Renowned filmmaker and writer, Dream Hampton (Surviving R. Kelly, I am Ali), is set to direct and executive produce Black Wall Street, a limited documentary series about the Tulsa Race Massacre, The Hollywood Reporter confirms. With today marking the 99th anniversary of one of the most heinous acts of racial violence America has witnessed, the Tulsa Race Massacre began on May 31 of 1921 in Tulsa, Oklahoma.
What left close to 300 African Americans of the prominent Greenwood area or “Black Wall Street” slain, the race riot was incited when Dick Rowland, an African American shoe shiner, was accused of assaulting a white elevator operator of a building in downtown Tulsa.
In retaliation, the Tulsa Tribune published an article stating that Rowland attempted to sexually assault Rowland and a lynching was planned for his indiscretions that evening. Mobs of black and white individuals populated the courthouse where Rowland was being tried, thus igniting the riot.
More than 1,400 black homes and businesses were burned, and 10,000 people were left homeless and displaced while the city was set ablaze.
The horrendous events that took place on this day 99 years ago have failed to be mentioned in most history books. Oklahoma is included in the scant few, recently announcing in early 2020 that it would begin incorporating the riots history in statewide school curriculum. Yet, Hampton reassures that the Black community of Tulsa, Oklahoma will never forget that intricate piece of their history, and she is inspired to tell it.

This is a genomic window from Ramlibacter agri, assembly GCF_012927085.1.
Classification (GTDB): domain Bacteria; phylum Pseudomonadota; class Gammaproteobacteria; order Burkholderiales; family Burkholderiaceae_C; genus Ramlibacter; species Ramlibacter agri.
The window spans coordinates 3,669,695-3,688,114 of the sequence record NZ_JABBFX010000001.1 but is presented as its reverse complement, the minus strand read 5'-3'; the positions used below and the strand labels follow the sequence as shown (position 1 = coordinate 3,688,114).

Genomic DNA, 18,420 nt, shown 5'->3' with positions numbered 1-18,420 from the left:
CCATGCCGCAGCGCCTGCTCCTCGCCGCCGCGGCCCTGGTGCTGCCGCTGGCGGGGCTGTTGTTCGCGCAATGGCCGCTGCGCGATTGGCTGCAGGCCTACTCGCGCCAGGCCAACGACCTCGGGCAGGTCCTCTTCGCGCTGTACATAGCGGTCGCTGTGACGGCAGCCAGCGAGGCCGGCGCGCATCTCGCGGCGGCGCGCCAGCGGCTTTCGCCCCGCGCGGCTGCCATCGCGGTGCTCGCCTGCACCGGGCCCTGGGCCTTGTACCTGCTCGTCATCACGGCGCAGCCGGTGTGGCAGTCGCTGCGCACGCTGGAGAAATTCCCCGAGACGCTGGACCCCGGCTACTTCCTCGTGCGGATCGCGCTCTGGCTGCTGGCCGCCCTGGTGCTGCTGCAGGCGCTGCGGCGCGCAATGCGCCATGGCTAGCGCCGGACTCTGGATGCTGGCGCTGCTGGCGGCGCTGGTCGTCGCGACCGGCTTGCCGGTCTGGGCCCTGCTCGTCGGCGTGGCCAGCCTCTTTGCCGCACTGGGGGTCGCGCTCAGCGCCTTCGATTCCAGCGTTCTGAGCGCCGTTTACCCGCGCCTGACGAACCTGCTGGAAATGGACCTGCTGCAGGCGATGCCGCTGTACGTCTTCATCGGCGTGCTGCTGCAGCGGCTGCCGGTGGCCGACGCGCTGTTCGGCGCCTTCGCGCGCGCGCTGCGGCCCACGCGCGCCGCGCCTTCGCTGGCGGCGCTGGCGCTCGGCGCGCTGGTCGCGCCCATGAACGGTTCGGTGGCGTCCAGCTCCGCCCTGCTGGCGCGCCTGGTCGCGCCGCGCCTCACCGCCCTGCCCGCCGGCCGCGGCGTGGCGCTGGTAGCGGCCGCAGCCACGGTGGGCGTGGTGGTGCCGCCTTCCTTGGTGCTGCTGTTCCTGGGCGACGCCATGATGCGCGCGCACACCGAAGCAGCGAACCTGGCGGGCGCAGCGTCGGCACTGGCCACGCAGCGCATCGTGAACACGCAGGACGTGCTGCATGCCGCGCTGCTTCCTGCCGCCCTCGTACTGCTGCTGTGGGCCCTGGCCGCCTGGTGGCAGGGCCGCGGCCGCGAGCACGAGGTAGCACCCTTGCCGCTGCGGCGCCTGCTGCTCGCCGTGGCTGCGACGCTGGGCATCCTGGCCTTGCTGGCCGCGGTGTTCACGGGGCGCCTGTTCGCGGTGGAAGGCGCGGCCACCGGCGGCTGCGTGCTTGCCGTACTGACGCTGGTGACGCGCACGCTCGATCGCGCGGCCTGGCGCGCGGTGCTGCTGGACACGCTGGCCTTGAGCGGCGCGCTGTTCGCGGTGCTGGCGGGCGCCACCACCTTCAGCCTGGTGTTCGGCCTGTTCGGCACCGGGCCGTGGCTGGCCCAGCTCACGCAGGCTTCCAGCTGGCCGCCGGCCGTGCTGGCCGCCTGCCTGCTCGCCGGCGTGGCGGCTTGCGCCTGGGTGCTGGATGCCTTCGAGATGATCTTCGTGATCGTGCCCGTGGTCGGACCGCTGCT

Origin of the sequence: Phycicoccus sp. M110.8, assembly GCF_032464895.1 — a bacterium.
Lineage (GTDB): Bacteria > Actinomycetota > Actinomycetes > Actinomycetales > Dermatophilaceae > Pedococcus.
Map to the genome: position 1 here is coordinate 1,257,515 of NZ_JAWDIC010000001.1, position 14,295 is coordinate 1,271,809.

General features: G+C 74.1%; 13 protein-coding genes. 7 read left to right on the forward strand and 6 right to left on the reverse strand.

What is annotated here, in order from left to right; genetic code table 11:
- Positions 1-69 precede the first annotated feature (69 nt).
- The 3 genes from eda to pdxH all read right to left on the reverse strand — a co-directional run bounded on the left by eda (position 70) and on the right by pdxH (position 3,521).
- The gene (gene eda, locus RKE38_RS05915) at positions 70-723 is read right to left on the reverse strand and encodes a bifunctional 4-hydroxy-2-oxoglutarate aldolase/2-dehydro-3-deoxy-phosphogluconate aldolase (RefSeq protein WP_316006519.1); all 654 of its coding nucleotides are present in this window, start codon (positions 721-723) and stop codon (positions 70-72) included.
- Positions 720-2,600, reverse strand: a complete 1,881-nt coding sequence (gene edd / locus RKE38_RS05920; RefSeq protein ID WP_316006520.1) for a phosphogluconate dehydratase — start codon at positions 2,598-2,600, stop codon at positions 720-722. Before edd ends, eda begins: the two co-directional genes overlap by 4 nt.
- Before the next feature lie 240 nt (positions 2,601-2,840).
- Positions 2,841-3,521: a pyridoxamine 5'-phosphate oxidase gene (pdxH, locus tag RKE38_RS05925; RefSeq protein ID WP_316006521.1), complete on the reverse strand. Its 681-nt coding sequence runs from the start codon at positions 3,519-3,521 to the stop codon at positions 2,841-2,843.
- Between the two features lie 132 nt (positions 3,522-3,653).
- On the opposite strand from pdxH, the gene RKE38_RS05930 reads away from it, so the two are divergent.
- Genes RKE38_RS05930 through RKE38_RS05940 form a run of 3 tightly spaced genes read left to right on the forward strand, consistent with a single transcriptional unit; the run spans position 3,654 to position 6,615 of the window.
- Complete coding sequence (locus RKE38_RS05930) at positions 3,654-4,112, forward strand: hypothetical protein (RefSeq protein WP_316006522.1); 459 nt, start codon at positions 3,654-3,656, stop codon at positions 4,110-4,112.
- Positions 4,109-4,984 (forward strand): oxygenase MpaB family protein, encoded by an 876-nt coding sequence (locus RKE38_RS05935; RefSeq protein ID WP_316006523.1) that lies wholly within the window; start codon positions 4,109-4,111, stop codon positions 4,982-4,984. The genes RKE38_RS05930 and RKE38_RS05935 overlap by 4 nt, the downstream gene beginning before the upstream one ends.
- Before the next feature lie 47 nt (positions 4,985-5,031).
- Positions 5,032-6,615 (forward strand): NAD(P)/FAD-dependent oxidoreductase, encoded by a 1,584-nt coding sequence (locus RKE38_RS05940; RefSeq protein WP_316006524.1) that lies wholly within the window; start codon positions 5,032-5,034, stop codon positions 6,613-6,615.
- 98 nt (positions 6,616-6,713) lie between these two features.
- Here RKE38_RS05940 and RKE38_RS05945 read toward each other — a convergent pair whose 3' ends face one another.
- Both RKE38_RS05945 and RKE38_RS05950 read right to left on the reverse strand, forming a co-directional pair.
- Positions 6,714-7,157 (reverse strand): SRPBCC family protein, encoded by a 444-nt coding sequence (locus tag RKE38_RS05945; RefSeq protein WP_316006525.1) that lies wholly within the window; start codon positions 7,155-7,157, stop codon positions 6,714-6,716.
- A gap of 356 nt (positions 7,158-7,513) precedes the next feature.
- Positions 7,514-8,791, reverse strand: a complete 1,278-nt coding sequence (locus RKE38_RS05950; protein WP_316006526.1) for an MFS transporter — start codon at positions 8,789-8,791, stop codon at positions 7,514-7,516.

“Black people from Tulsa have refused to let the Greenwood District Massacre be erased from history,” she said on Variety. “I’m so inspired by their persistence to lift up the stories of what North Tulsa was before the massacre.”
She also added “As the centennial approaches, they are still searching for a mass grave they believe contains the bodies of the victims of the Black Wall Street Massacre, and they are still demanding reparations. I’m inspired to learn this history from them, and to tell their ongoing story.”
Ever more prevalent in the socio-political wake and protest surrounding the racial injustice of George Floyd’s death, president and commercial director of Cineflix Productions (I Was Lorena Bobbitt, Property Brothers), J.C. Mills, believes that now is an opportune time to begin to correct social wrongs. He said in a quote on The Hollywood Reporter “if the recent tragic stories of George Floyd, Breonna Taylor, and Ahmaud Arbery have shown us anything, it’s that there’s still much work to be done.”
While Black Wall Street is being distributed by Cineflix Rights, a broadcaster has not been announced for the series, Variety claims. There are also no details regarding Black Wall Street’s premiere or individuals that will be involved in the making of the limited series.